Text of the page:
Fled and banished Germans and "Displaced Persons" 1945–1949[edit]

According to a population census in 1950, around 12.5 million refugees and exiles from the eastern territories formerly occupied by the Nazi regime fled after the end of the Second World War, to the Allied[excluding Russia?] occupation zones of Germany and Berlin. 3 million refugees came to Germany from Czechoslovakia, 1.4 million from Poland, roughly 300,000 from the former Free City of Gdańsk (Danzig), 300,000 from Yugoslavia, 200,000 from Hungary and 130,000 from Romania. Long-term residents, especially in villages, often refused to take in these refugees. In August 1952, the Equalization of Burdens Act was passed to compensate the refugees for monetary and job losses. The legal status of refugees and late resettlers is regulated by the Federal Law of Refugees and Exiles (German: short form: Bundesvertriebenengesetz, BVFG; in full, Gesetz über die Angelegenheiten der Vertriebenen und Flüchtlinge; literally: Law on the affairs of the expellees and refugees) inured[clarification needed] on June 5, 1953.

Displaced Persons and Refugees in Germany

The so-called Displaced persons (DP) played a key role in the history of the German refugee policy post-1945. Most of them were deported to Germany, mainly as forced laborers, during the Second World War. Freed prisoners of war, Eastern Europeans who came to Germany voluntarily after the start of the war and people who had fled from the Soviet Army were considered within a broad definition of DPs.[1] DPs were supposed, and also mostly wanted, to be repatriated into their country of origin. Citizens of the Soviet Union were however repatriated against their will. Polish and Baltic people, as well as the forced laborers from the areas in Belarus and Ukraine who had lived on Polish national territory before the war, had the choice either to go back to their homeland, to emigrate to another country or to stay in Germany.[2] All over Eastern Europe, Stalinist dictatorships were established; that is why many of the Displaced Persons", especially those who were suspected of having collaborated with the Nazi occupiers, would not leave Germany: they feared severe penalties in their country of origin. For instance, the former Latvian general Rudolfs Bangerskis, who later became a general of the Waffen-SS, died in 1958 in exile in Oldenburg. Displaced Persons are called "homeless foreigners" in German federal law, and their legal position, based on the "Law on the Legal Status of Aliens in the federal territory" of 25 April 1951,[3] is similar to the legal position of people with refugee status.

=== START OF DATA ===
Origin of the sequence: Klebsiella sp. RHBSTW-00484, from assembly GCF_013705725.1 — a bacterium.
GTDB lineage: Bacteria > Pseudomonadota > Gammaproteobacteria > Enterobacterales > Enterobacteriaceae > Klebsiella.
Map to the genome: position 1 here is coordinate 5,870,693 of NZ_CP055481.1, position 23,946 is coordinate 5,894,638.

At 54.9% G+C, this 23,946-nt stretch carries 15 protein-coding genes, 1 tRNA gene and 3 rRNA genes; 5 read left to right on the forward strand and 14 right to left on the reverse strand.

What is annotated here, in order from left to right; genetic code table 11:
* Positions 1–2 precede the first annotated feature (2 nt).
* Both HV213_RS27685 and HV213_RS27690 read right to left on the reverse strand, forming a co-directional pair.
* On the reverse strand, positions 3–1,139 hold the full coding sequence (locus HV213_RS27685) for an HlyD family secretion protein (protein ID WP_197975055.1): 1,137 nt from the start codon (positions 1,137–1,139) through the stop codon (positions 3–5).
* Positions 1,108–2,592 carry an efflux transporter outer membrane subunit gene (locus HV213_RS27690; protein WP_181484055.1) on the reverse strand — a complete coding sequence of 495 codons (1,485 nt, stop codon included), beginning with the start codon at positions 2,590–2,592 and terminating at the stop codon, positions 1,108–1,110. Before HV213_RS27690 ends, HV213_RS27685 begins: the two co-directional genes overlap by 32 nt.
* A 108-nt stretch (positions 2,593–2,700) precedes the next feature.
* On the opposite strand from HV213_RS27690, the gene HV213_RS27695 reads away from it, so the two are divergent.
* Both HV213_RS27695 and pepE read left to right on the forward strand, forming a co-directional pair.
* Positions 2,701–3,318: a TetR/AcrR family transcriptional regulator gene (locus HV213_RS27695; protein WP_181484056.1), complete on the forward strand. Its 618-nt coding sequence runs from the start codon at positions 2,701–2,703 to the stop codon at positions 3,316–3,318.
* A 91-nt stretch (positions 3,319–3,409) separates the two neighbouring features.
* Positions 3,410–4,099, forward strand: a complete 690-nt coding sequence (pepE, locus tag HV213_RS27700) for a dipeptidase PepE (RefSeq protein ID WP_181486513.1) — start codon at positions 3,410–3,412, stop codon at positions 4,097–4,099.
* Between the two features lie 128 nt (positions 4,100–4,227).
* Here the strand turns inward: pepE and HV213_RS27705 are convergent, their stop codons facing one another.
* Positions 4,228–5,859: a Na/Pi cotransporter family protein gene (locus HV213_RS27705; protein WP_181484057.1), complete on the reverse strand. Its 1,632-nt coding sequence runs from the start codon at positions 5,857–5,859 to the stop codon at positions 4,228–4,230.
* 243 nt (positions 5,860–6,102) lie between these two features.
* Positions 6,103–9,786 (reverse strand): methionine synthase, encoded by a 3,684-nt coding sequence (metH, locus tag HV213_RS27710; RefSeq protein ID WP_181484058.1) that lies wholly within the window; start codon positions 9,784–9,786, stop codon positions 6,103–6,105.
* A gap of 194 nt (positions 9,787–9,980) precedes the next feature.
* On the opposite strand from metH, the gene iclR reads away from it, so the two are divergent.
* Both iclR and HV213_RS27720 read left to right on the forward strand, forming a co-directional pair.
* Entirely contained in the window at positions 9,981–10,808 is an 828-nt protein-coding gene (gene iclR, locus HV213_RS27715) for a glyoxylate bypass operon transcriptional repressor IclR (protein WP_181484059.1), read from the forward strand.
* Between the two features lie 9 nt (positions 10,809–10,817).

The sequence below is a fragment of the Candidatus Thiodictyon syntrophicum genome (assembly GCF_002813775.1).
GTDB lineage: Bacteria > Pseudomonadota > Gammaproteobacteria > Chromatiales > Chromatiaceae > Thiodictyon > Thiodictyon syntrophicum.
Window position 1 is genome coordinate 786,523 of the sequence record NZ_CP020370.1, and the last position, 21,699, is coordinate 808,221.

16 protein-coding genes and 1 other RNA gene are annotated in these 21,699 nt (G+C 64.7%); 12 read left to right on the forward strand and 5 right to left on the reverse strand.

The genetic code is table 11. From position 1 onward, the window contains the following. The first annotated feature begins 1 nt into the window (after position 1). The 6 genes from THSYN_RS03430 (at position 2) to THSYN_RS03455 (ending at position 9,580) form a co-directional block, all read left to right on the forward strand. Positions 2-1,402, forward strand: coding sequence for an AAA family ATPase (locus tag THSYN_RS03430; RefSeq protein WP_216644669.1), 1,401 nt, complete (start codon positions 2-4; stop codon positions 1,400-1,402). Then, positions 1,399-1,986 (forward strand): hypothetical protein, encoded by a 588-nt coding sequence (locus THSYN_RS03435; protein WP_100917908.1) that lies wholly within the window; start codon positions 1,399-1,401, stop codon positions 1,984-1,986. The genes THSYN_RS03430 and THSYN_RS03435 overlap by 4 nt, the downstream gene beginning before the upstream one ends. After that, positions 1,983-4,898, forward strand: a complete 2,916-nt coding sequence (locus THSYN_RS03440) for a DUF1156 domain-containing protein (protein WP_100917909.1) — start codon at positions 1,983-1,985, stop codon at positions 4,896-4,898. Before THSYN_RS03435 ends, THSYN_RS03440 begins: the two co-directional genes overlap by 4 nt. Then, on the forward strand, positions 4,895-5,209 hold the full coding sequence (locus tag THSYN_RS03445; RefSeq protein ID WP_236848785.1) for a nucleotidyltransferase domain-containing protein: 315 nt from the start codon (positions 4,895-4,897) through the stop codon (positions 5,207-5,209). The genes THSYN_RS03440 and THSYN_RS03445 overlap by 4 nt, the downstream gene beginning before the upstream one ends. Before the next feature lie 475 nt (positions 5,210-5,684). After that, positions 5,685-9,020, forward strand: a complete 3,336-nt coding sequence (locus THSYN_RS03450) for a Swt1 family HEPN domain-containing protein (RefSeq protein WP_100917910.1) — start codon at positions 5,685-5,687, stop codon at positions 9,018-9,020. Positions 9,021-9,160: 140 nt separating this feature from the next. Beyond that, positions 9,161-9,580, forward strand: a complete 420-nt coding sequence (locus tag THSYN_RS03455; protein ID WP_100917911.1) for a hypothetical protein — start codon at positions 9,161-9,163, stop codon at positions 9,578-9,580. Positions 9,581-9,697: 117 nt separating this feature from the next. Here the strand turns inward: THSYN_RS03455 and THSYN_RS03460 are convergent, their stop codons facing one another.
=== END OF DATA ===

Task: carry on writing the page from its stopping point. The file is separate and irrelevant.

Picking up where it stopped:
Between 1945 and 1949, a housing estate for roughly 5000 Displaced Persons from Ukraine[4] was built, under the initiative of the Americans,"in the "Ganghofersiedlung" in Regensburg (the former "Göring-Heim" (lit. Göring-asylum) of the Nazis). Similar estates were also then built elsewhere in Germany. There was hardly any contact with Germans outside the camps or estates except for fairly superficial ones. In 1950, the Rheinische Post commented on the resolution of a "Polenlager" (Poles' camp) in Solingen which had been occupied by "DPs", remarking that "the Polish economy" would finally be over; they then remarked that "German cleanliness would soon rule again in the spoiled area""instead of the "post-war eyesore".[5] Furthermore, the DPs from Ukraine were unpopular in many places because they were considered privileged in contrast to the hardships Germany was facing. In addition, some were former Nazi collaborators and formed gangs of petty criminals, controlling the black market, which was important for the supply of the population at that time.[6]

Refugees from the GDR (East Germany) in the Federal Republic of Germany[edit]

More than 3.8 million people left the GDR, many of them illegally and at high risk, between 7 October 1949 and June 1990; from its foundation until reunification. This figure includes 480,000 citizens of the GDR who left the country legally from 1962. About 400,000 eventually returned to the GDR over time.[7] The policy of the Federal Government maintained a marked "welcoming culture" towards refugees from the GDR.[8]

Foreign refugees in the Federal Republic of Germany 1949–1990[edit]